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Can You Divorce without a Lawyer?

9 min read
Unbundled Legal Help

by Unbundled Legal Help

The average cost of a divorce in the United States is roughly $15,000.  With this in mind, it makes sense why many people wonder if they can cut out a majority of those costs by choosing to divorce without a lawyer. 

Yes, you can divorce without a lawyer.  It is typically not recommended, however. Those who can agree with their spouse about divisive divorce issues such as child custody, child support, spousal support, the division of property and assets, etc. are usually the best candidates for a divorce without hiring a lawyer.  Let us connect you today with a local divorce attorney to understand if you need a lawyer.

Learn more about getting a divorce without a lawyer below. 

Should I Get a Divorce Without a Lawyer?

Can you get a divorce without a lawyer? Yes. Should you get a divorce without a lawyer? In most cases, no.

A divorce can have a major impact on every facet of your life. Not only does it impact your current finances, but it can also affect relationships with your children, your living situation, future finances, etc. 

Going through the divorce process without a seasoned divorce attorney can leave you in a vulnerable position. This can be the case even if you and your spouse agree on the parameters of your divorce.  

If you are unsure if you should hire an attorney, it may be in your best interest to take advantage of a free consultation with a reputable divorce lawyer before you decide to represent yourself. 

Things to Consider Before Divorcing Without a Lawyer

If you are sure that you want to file for divorce on your own, it is important to consider the potential implications of that decision. Learning and understanding family law, your rights, court procedures, and what you're entitled to from a divorce takes a lot of time and energy. 

The emotional toll of a divorce can be devastating. Adding the task of self-representation on top of that can make the process overwhelming for some. A few things to consider before divorcing include mediation, the time and energy involved, and tax considerations. Learn more about each below. 

Mediation 

In cases where you and your spouse only have a few disputed issues and a willingness to negotiate, mediation allows couples an opportunity to work through their issues with the help of a professional mediator. 

Though couples are not required to hire an attorney for mediation, it is helpful to at least consult with one before the mediation process begins and before you sign any agreement. They will help to ensure that your rights are protected, you are getting what you are entitled to, and your agreement is fair to you.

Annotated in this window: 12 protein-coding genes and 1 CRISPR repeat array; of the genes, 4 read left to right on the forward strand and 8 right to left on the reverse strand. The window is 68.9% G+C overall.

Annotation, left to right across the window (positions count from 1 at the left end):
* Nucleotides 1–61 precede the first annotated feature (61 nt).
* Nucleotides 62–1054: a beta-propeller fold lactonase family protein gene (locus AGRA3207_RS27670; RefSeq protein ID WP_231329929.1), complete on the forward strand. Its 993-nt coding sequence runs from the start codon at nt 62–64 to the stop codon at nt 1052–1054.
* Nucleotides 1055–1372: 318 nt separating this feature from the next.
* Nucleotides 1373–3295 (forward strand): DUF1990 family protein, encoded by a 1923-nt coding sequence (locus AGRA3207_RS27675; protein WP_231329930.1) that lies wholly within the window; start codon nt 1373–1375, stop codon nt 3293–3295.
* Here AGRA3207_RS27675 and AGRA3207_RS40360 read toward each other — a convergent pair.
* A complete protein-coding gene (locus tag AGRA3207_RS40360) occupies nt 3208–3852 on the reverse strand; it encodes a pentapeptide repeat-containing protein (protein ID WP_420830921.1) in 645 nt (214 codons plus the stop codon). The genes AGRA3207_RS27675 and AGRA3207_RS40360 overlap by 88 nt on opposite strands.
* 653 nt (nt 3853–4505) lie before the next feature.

The Time and Energy Involved

Divorce laws differ from state to state. Learning and understanding the laws and procedures that apply to your situation can be difficult without help from a family law attorney. If you choose to represent yourself in divorce proceedings, the court will have the same expectations of you they will have of an attorney. 

If you have the time, patience, and temperament to research the laws in your state, gain an understanding of how they apply to you, then learn your rights, etc., getting a divorce without an attorney becomes more feasible, but typically it is still not recommended. 

Potential Tax Issues

When divorcing, taxes are usually the last thing on people's minds.  However, a divorce can have major implications on your tax situation (i.e. businesses, net-worth, asset allocation, etc.). Though this is not an area of expertise for most divorce lawyers, they can refer you to an accountant or financial adviser who will consult with you about the financial implications of your pending divorce. 

How to File for Divorce Without a Lawyer

Divorcing without the help of an attorney is typically best suited for those who have been in short-term marriages, without children, and can agree with their spouse on most issues.  The divorce process is different in each state and can vary greatly according to your unique circumstance.  However, there are commonalities. Learn more about the general process of filing for divorce below.

File for Divorce Petition

Even if you and your spouse agree to get divorced, one party must file a petition with the court to legally end the marriage.  In general, the petition must contain the following information:

  • The information of the spouse who is requesting the divorce (who must be a legal resident of the state)
  • The reason that the petition to terminate a marriage is being requested
  • All other mandatory information and documentation that your state requires

The family court clerk's office will provide you with important information such as what forms are needed, where you can find them, and how much are the filing costs.  You will need to check with your state or a family law attorney to learn if your state distinguishes "no-fault" divorces from "at-fault divorces" and how the process differs with each. 

Request Temporary Orders

A divorce can sometimes take six months to a year to conclude. Many spouses cannot afford to wait that long to receive spousal support, child support, or iron out other details of child custody.  In these cases, you can request temporary orders.